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COVID-19 May Boost Roth Conversions – Episode 240

COVID-19 Roth IRA Conversions

IRA Financial’s Adam Bergman discusses the impact the COVID-19 pandemic is having on retirement account holders and why it may boost Roth conversions.

Unfortunately, the COVID-19 pandemic is still running rampant in the US. Reopening states has led to an uptick in cases, forcing many state governments to roll back their plans. Southern states have seen record numbers, while states like New York and New Jersey are seeing less cases. It is clear that the coronavirus is not letting up anytime soon. Of course, finances are a major concern for all Americans, including retirement savers. This is why Mr. Bergman thinks we’ll see more Roth conversions for both IRAs and 401(k) plans.

Why Convert to a Roth?

Under normal circumstances, the best reason to convert to a Roth is to pay taxes now at a known rate, and enjoy tax-free distributions during retirement. Conversions can done with traditional IRAs and 401(k) plans. In fact, if you are a high income earner, the only way to fund a Roth IRA is via a conversion. Traditional plans are funded with pre-tax money, giving you an immediate tax break. Pay no taxes on any money you contribute. Those taxes are deferred until retirement.

On the other hand, a Roth plan is funded with after-tax money, meaning there is no upfront tax break. However, all qualified distributions are tax-free. To be qualified, the account must be open at least five year and you must be at least age 59 1/2. For those nearing retirement, a Roth conversion may not make sense. However, if you are a younger saver, years of tax-free growth will lead to a large retirement account. The best part is the entire account balance can be withdrawn tax-free during retirement!

Further, many companies are starting to offer a Roth 401(k) option. Anyone can fund this plan, no matter your annual income. However, Roth 401(k) plans are subject to the RMD rules, meaning you must start withdrawing from the plan at age 72. Alternatively, Roth IRAs do not require distributions. One can rollover Roth 401(k) funds to a Roth IRA to avoid these mandatory withdrawals.

Why Convert Now?

COVID-19 has lead to historic lows in interest rates, among other things. Retirement account balances are lower than they were a year ago. Government spending has been rampart to try to keep the economy afloat, which will certainly lead to inflation and possible higher taxes in the near future. Further, the Democratic hopeful, Joe Biden, has stated taxes will rise if elected president. Higher taxes are inevitable because of the current financial climate. These are the main reasons why Roth conversion make sense this year.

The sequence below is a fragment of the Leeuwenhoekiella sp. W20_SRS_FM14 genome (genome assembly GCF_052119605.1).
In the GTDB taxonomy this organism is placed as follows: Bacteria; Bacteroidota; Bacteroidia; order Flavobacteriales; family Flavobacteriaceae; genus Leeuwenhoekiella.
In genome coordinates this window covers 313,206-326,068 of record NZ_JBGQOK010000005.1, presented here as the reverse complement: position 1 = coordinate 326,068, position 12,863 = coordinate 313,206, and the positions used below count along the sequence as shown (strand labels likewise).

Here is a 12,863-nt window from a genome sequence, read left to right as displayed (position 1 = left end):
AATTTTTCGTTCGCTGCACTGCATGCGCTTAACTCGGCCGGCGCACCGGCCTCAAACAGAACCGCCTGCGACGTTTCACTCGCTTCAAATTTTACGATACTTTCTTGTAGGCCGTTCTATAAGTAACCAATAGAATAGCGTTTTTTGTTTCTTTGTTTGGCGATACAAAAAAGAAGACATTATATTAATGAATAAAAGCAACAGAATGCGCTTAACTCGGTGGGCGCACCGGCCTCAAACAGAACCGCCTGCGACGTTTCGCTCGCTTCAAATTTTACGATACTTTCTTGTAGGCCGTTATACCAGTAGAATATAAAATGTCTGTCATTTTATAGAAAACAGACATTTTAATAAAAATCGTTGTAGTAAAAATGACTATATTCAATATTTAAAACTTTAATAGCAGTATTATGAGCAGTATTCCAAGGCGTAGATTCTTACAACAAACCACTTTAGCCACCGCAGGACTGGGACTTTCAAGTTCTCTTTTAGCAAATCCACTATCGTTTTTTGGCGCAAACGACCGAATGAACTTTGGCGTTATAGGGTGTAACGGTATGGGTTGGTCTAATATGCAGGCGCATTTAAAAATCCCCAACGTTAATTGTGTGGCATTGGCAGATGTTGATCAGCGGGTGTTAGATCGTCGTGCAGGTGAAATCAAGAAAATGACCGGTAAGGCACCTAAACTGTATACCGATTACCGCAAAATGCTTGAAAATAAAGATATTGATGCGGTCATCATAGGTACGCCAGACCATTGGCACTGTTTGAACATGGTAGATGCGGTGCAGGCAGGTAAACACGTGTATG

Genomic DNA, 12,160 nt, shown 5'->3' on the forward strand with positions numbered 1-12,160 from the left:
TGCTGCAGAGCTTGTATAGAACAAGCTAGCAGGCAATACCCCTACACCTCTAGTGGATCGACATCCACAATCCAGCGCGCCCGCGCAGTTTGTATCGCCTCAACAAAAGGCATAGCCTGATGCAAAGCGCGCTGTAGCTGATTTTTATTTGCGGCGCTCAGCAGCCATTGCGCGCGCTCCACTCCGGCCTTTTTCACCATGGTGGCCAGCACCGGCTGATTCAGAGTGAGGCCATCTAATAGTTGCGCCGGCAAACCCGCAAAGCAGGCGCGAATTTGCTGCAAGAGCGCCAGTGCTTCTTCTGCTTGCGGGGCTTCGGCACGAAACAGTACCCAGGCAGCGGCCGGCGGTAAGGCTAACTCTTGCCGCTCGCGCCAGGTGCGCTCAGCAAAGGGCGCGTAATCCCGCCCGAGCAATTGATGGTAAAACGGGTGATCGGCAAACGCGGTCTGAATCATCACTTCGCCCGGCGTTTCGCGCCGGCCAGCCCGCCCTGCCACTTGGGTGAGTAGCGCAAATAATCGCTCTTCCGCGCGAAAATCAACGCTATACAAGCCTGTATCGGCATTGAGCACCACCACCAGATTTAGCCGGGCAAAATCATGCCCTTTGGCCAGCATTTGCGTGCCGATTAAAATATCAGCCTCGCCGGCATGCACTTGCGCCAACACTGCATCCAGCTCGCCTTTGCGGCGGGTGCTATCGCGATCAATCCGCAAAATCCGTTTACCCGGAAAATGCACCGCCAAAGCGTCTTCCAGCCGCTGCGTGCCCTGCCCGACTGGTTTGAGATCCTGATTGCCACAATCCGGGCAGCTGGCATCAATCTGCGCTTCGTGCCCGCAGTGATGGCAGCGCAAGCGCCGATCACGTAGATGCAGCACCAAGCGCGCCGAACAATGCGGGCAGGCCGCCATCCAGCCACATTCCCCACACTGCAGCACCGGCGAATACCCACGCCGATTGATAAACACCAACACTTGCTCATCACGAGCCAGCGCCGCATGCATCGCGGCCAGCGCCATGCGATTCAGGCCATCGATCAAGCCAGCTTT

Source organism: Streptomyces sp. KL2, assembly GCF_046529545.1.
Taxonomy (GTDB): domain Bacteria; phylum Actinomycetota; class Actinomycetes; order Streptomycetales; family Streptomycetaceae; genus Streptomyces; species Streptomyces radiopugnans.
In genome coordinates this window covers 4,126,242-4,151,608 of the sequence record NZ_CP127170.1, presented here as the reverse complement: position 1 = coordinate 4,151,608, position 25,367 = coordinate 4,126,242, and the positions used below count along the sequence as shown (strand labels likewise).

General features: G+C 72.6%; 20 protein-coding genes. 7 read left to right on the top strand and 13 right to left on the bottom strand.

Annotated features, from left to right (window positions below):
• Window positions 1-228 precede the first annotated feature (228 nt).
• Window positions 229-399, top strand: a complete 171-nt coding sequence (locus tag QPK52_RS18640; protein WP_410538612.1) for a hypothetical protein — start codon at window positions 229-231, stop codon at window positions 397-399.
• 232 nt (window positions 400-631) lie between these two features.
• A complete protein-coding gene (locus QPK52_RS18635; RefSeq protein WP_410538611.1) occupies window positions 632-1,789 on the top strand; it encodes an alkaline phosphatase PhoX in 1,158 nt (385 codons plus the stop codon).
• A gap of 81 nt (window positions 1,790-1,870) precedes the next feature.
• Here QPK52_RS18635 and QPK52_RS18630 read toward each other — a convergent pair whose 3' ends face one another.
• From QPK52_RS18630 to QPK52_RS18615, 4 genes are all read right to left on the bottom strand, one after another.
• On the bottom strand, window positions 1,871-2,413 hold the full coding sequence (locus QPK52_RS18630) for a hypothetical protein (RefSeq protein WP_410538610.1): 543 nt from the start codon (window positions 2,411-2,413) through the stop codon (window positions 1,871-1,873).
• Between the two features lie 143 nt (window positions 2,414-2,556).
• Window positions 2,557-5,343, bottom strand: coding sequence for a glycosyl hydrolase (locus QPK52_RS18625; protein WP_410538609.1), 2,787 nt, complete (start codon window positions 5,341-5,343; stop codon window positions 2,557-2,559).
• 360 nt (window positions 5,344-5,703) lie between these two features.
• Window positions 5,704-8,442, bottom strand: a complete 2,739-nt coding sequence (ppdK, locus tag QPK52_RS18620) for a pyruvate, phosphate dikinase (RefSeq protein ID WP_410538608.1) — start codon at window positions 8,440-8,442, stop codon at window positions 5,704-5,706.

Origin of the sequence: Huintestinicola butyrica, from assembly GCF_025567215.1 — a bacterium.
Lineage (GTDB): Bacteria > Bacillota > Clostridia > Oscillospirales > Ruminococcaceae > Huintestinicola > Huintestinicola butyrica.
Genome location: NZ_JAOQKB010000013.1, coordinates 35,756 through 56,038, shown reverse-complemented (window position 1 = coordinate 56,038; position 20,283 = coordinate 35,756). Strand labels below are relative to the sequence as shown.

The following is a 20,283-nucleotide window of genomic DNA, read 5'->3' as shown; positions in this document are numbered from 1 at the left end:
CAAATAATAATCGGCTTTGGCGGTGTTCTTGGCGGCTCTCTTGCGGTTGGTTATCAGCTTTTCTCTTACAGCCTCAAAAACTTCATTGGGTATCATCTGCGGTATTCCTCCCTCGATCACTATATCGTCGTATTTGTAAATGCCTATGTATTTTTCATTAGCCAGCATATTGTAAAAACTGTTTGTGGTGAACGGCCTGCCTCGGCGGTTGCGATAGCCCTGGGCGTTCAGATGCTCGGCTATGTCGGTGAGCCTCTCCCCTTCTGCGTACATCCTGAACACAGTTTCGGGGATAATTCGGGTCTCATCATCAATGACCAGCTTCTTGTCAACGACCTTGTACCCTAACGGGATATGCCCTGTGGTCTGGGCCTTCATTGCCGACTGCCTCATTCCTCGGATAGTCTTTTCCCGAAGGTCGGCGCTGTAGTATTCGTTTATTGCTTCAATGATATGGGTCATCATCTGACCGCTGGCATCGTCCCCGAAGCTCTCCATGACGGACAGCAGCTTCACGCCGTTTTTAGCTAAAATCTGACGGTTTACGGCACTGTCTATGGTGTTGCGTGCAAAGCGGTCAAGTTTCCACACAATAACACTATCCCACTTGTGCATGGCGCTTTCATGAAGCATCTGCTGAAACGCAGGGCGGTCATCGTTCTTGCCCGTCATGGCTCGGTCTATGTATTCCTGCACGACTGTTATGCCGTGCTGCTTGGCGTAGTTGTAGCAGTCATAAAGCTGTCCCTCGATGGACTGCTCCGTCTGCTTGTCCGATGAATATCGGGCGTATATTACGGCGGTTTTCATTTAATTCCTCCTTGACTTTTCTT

With American’s suffering losses this year, you can make up for them by converting now. We know what the taxes are right now. It may make sense for millions of Americans to convert right now. Of course, it’s not right for everyone. If you have managed to sustain your earnings/investments throughout the pandemic and you are maxing out your potential earnings, it may not make sense to convert.

As mentioned, Roth plans are ideal for younger workers. They have not yet reached their earning potential. It makes sense to skip the tax break now, to reap the rewards of tax-free withdrawals later. Either way, it’s nice to have your retirement savings properly diversified. This includes the tax treatment, in addition to your investments. So, it’s generally better to have funds invested in both traditional and Roth plans.

Conclusion

Although the COVID-19 pandemic has affected everyone, there are some things you can do to limit your finances from being decimated. Among those, may be Roth conversions. You should speak with a financial advisor to see if a conversion makes sense in your situation. Your age, earnings, investment choices all play a factor. There is no “one size fits all” solution. Crunch the numbers and see how a conversion may help you!

As always, thanks for listening to the podcast! Be sure to check out our SoundCloud page for more discussions about all things retirement related.

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